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Monday, September 27, 2010

A Humor-Filled Chore to Get Him to the Greek

Get Him to the Greek: 3 and 1/2 out of 5 Stars
Aldous: It's OK, don't stop rubbing the furry wall.
A frequently funny, but sometimes uneven comedy and spin-off from my favorite of the recent Apatow branded comedies, Forgetting Sarah Marshall. This film does a good job of throwing the leads into some very funny situations; however, it never quite agrees on being too wacky of a road trip/buddy comedy or a darker comedy about a rock star coming back from going way off the wagon.

Playing a different character from 'Sarah Marshall', Jonah Hill stars as Aaron Green, a gopher for a major music label who has an idea for its owner Sergio, played hilariously by Sean "P. Diddy" Combs. Aaron believes that bringing back rock sensation Aldous Snow, played by Russell Brand, to the Greek Theater in LA, for a ten year anniversary show would be huge. Sergio tasks Aaron to go to London and bring back Aldous in the next three days to the Greek, stopping along the way in New York for an appearance on the today show. Despite some tension in Aaron's personal life, involving his girlfriend Daphne, played by Mad Men's Elisabeth Moss, who is frequently working at the hospital and was just offered a new dream job in Seattle, Aaron sets out for London.

Upon arriving and meeting up with Aldous, Aaron discovers the true nature of this rock star. Having gone way off the wagon after splitting from his girlfriend Jackie Q, played by Rose Byrne, and coming off of what is considered one of the worst albums of all time, "African Child," Aldous is a big partying mess, and it will become a big series of trial and error if Aaron plans to get Aldous to the Greek on time.

(Aaron is posing as a drug mule for Aldous)
Aaron: I have to sneeze.
Aldous: What?
Aaron: I have to sneeze, but I'm terrified that my bowels will evacuate if I do.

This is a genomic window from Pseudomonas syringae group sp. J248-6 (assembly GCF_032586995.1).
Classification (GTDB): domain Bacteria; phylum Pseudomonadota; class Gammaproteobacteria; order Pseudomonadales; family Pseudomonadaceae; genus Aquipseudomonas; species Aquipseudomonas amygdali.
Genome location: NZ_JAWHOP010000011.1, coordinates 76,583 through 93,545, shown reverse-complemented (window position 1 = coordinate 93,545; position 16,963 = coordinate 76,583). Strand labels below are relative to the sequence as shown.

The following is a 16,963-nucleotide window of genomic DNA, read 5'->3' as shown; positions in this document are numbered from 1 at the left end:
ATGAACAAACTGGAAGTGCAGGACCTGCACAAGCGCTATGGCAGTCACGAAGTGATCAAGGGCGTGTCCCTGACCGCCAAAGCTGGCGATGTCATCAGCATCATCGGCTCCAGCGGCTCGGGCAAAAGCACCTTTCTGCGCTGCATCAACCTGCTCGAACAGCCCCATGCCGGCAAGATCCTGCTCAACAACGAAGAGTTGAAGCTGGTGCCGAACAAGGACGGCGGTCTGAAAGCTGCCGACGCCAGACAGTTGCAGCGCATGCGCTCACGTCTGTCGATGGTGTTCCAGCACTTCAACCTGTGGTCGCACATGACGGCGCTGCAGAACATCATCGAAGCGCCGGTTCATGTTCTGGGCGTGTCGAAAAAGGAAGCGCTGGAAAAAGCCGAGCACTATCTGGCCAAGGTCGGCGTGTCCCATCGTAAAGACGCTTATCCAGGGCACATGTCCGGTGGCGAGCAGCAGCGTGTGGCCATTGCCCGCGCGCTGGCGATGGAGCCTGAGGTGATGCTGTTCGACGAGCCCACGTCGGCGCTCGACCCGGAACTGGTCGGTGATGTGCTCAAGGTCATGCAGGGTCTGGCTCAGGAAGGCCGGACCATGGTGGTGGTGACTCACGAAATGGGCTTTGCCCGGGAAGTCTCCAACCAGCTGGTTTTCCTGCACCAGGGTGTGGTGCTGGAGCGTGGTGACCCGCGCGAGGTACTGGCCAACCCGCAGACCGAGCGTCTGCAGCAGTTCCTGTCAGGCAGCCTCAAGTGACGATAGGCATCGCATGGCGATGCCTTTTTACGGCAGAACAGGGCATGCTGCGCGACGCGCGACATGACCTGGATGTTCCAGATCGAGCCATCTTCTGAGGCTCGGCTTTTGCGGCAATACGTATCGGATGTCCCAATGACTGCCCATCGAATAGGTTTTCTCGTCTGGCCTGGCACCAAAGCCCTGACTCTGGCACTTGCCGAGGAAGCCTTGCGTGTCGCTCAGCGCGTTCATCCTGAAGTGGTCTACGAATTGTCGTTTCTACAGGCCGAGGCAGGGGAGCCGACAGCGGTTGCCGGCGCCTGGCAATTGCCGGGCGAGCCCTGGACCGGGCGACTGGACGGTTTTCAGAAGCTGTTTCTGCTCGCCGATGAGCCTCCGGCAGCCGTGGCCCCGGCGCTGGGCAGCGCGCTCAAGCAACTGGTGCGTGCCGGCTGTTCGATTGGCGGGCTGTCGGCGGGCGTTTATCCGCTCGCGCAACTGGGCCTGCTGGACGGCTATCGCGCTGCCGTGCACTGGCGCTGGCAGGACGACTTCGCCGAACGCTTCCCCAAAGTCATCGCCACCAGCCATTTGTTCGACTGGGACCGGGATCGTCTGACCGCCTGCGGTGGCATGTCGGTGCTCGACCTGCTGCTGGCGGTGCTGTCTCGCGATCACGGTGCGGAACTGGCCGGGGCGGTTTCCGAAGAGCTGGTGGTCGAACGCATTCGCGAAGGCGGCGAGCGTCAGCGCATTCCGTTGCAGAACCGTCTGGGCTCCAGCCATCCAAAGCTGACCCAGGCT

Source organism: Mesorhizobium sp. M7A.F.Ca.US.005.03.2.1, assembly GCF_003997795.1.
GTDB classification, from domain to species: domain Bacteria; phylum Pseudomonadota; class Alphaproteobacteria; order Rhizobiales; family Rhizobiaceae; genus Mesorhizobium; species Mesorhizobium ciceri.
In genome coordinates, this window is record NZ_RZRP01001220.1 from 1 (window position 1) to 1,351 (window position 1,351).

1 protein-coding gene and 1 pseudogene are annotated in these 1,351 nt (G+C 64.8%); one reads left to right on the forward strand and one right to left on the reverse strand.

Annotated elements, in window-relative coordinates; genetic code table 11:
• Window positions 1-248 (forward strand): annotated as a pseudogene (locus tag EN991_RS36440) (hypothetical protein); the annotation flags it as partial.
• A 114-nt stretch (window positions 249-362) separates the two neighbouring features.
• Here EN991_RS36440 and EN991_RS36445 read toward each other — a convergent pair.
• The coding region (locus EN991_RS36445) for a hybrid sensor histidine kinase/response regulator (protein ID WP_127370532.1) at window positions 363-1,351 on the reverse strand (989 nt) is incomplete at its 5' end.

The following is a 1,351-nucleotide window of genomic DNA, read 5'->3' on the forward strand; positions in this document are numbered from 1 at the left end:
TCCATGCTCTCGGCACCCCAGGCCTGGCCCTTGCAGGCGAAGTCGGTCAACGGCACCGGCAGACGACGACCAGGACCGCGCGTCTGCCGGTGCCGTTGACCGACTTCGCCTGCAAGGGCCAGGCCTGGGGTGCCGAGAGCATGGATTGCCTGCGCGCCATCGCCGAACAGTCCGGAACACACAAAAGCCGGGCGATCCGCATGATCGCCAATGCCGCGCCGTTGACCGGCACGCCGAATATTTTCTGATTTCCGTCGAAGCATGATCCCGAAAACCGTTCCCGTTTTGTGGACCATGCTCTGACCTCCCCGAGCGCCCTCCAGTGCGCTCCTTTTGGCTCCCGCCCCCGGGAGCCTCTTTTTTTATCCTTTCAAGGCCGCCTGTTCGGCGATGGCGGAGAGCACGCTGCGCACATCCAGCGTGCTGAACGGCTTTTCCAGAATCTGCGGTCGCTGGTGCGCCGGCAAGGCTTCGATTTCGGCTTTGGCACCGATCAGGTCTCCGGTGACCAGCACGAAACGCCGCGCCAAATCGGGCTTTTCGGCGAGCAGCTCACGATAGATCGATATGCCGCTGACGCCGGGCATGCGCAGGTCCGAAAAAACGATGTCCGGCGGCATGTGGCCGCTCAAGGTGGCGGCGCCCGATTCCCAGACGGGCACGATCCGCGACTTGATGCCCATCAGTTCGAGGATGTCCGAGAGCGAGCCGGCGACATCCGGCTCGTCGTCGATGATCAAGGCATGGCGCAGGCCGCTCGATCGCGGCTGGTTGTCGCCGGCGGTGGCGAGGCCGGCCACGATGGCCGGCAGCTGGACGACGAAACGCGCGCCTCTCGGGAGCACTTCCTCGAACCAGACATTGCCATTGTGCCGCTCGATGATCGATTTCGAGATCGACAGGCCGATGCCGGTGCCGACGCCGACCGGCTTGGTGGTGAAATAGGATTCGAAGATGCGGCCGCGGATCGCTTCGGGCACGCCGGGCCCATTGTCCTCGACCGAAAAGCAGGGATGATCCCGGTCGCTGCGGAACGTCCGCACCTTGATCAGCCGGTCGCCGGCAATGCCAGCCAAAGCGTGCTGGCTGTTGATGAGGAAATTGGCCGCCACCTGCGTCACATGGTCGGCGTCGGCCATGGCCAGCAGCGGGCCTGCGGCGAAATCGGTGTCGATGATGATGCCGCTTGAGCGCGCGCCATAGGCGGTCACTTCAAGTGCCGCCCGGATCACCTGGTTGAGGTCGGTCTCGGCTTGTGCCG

Aldous: If you sneeze it is very important that you clench at the same time.
Generally, a spin-off is based on the popularity of a supporting character who writers/producers believe have enough of a following and enough potential for supporting a whole separate project. I had never heard of Brand before "Sarah Marshall" but I was a big fan of the Aldous Snow character and his persona from what I've seen since. In this film, I don't think his character is a problem. He is still very funny, combining his overbearing partying and sexual nature with a sneaky layer of wit that shows there is much more to him underneath his rock star persona. I am pointing out what's behind his personality, because I honestly believe that if this film played things much darker and dealt with his drug and family problems more head on, this could be a more interesting film. Of course, that's not what anyone would really want to see in an Aldous Snow movie, but that has resulted in my main gripe about this film.

The tone seems very uneven. While there are some great setups for a lot of funny sequences, the film never seems to completely gel or maintain a sense of zip that one would expect in a buddy movie that is also a race against time. Instead, when the characters arrive somewhere, they kind of push the shenanigans to the limit, before they head off to the next set piece, except the shenanigans are never zany enough. With the exception of the sequence in Vegas, where things become both hilarious but strangely out of place with much of the rest of the film, nothing else seems to reach a crazy level.

Now, all that being said, there are a lot of good elements in this film. The character of Aldous Snow is clearly a somewhat satirical figure for the world of rock stars and much of that is conveyed quite well. A lot of entertainment business jokes are delivered throughout, along with a large amount of cameos to play on the image of that life. Hill's character serves as the straighter man of the two, but he manages to be quite funny without being an overbearing loudmouth, as he has been in previous Apatow films (as funny as that can be). The secret star of this show is Combs, who has a way of making all of his lines very funny, as he deals with both raising a family and dealing with his record label through "mind fucking" with the stars. Also nice to see Byrne and Moss shed there dramatic image in favor of cutting a little loose and being involved in a gross out comedy.

In addition, while this film lacks Jason Segal's hilarious songs from his puppet Dracula musical from the former film, he along with some others have written a number of songs for Aldous (as well as Jackie Q) to perform, which are not only quite humorous, but actually well performed (I have in fact become in love with the soundtrack).
(Not in the film, but still funny)
Aldous: I'm a motorist.
I certainly enjoyed this film. It is very funny, even if the lack of urgency to actually get Aldous to the Greek takes away from the zip of this film. And even though the films suffers from a lot of "seen it in the trailer but not the movie"-itis, I can certainly guarantee that DVD for this film will be packed with a lot more hilarity and an extended cut that may either ruin or possibly improve the film's pacing.

Aaron: This is the fastest I've ever run.
Aldous: Sergio's chasing us!
Aaron: This is the longest hallway I've ever been in!
Aldous: It's Kubrikian!
Aaron: Aaaaaaaahhhh!
Sergio: You cannot outrun me. I am black!

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